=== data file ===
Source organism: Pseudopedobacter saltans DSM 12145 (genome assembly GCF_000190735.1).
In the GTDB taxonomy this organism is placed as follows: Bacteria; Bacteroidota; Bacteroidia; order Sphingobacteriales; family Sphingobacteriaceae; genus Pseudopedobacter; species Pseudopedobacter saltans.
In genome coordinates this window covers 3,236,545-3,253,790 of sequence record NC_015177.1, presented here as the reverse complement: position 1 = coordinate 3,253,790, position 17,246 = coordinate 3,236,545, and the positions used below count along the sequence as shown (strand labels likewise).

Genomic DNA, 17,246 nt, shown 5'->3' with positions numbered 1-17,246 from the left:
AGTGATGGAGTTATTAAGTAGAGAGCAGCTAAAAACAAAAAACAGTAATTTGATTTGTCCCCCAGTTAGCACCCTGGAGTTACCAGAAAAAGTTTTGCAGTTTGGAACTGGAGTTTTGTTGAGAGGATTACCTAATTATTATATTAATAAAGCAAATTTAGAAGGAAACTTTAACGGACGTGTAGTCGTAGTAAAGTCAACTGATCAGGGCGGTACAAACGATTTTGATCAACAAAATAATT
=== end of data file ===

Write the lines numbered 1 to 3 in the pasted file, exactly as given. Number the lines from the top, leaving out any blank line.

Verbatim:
Source organism: Pseudopedobacter saltans DSM 12145 (genome assembly GCF_000190735.1).
In the GTDB taxonomy this organism is placed as follows: Bacteria; Bacteroidota; Bacteroidia; order Sphingobacteriales; family Sphingobacteriaceae; genus Pseudopedobacter; species Pseudopedobacter saltans.
In genome coordinates this window covers 3,236,545-3,253,790 of sequence record NC_015177.1, presented here as the reverse complement: position 1 = coordinate 3,253,790, position 17,246 = coordinate 3,236,545, and the positions used below count along the sequence as shown (strand labels likewise).